Olga: For example, create windbreaks in the fields with a wide strip of trees and grass, where predatory insects live. These fly into the fields and destroy pests. Mushrooms grow there and play a very important role. But people are massively harvesting and destroying mushrooms, greatly reducing their numbers. The fungus can be several kilometres long. They take useful substances from one tree, give it to other substances and then pass them to another tree through the fungus. This connection of trees under the soil through mushrooms is like the exchange of information. Just like in movie Avatar, mushrooms provide antibiotics to many trees. The immunity of plants depends on fungi. It’s very interesting to observe these interrelationships in nature. But humankind is destroying them.

Photo by Gulnara Kasmalieva

Gulnara: Now we can see how all this degradation is going on.

Olga: It will go on by inertia. So the only way for humankind is to back to nature in some way. I’m not saying that we have to go back to the caves. We need to examine our impact on nature. Look at what is going on with our lake: people throw plastic bags, leave bottles, food on the beach . . . My God, I want to tell them: “Do not to go anywhere, stay at home with your computer, don’t pollute.” The ecosystem of Issyk-Kul is being actively destroyed now. It will take millions of years for it to recover after all these tourists. And it’s impossible to swim on the beach near Cholpon-Ata and Bosteri. What is next step? Sooner or later everyone will come to the last point of destruction. Where will they all go? To Mars?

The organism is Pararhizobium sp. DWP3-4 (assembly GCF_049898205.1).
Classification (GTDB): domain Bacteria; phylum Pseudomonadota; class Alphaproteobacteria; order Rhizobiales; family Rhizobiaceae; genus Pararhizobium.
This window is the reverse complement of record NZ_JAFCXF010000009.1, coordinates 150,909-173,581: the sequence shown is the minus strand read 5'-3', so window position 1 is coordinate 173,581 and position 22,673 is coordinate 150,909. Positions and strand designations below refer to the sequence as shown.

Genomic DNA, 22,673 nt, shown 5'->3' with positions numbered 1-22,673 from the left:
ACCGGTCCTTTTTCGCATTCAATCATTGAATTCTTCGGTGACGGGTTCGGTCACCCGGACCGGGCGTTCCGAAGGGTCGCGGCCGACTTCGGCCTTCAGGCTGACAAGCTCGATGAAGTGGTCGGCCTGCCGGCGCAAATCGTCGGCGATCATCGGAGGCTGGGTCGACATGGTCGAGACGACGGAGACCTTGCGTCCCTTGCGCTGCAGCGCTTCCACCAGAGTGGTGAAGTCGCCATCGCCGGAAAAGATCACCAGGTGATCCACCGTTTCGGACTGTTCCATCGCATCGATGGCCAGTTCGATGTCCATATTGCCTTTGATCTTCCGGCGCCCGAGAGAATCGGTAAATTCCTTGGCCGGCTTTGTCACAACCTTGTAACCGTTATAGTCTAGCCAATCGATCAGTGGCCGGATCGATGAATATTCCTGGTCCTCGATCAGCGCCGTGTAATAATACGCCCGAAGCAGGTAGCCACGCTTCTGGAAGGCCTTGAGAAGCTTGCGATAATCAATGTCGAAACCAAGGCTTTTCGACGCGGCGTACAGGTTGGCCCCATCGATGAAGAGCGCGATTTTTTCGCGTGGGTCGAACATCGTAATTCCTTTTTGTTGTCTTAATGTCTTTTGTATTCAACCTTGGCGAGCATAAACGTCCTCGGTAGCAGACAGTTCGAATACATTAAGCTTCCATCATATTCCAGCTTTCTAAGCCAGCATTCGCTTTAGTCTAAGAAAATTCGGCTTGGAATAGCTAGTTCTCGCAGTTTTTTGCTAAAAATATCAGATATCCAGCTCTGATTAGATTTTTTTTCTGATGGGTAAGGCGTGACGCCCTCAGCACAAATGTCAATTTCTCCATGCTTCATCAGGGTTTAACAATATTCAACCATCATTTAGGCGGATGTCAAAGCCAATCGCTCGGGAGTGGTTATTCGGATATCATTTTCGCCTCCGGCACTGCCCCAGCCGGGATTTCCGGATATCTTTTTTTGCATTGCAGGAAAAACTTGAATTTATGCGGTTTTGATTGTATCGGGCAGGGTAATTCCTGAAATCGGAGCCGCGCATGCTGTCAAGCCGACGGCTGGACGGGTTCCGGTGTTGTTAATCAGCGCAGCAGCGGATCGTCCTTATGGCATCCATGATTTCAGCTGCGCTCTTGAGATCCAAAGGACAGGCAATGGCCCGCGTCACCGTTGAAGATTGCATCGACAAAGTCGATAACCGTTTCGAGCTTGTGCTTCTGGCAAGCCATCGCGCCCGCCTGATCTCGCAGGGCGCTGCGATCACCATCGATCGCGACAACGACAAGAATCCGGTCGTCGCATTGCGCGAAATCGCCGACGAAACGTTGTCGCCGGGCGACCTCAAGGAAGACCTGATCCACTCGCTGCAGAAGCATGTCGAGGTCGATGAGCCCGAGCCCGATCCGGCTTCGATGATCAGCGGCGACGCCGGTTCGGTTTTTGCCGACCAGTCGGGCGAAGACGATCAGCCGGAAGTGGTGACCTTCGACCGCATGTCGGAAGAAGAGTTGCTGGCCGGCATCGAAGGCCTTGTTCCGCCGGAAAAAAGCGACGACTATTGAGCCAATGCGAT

Gulnara: In this situation it is probably very important to create a community of like-minded people here in Grigorievka or in Kyrgyzstan?

Olga: I think we need to build a local community. There are only a few people from the village, so we don’t have something big. I think it will take a few more years and when such communities are organized on a voluntary basis, then there can be an exchange or some meetings. But that is the future. No one will give us it, and the state is interested in neither organizing nor paying for circles, so we have to do it ourselves.

Space with passive heating and solid clay floor for meetings and training. Photo by Muratbek Djumaliev

Gulnara: What brings you together?

Olga: We have a small community of our friends, then a few villagers. We just do sports or yoga. We go to the mountains or get together for bachata – I organized a dance. I did a little anatomy class this year. We do home concerts and read poetry with the kids. It’s very cool. Now we’re going to launch an educational project again in the autumn. We will meet once every two weeks and prepare some kind of theme. It may be historical, philosophical, cultural or from a different area. We take one topic and develop it, and then the children prepare it somehow. It should be an interesting short report with a discussion. That’s the kind of thing we want to run.

Gulnara: That’s great. And where will it be, at school?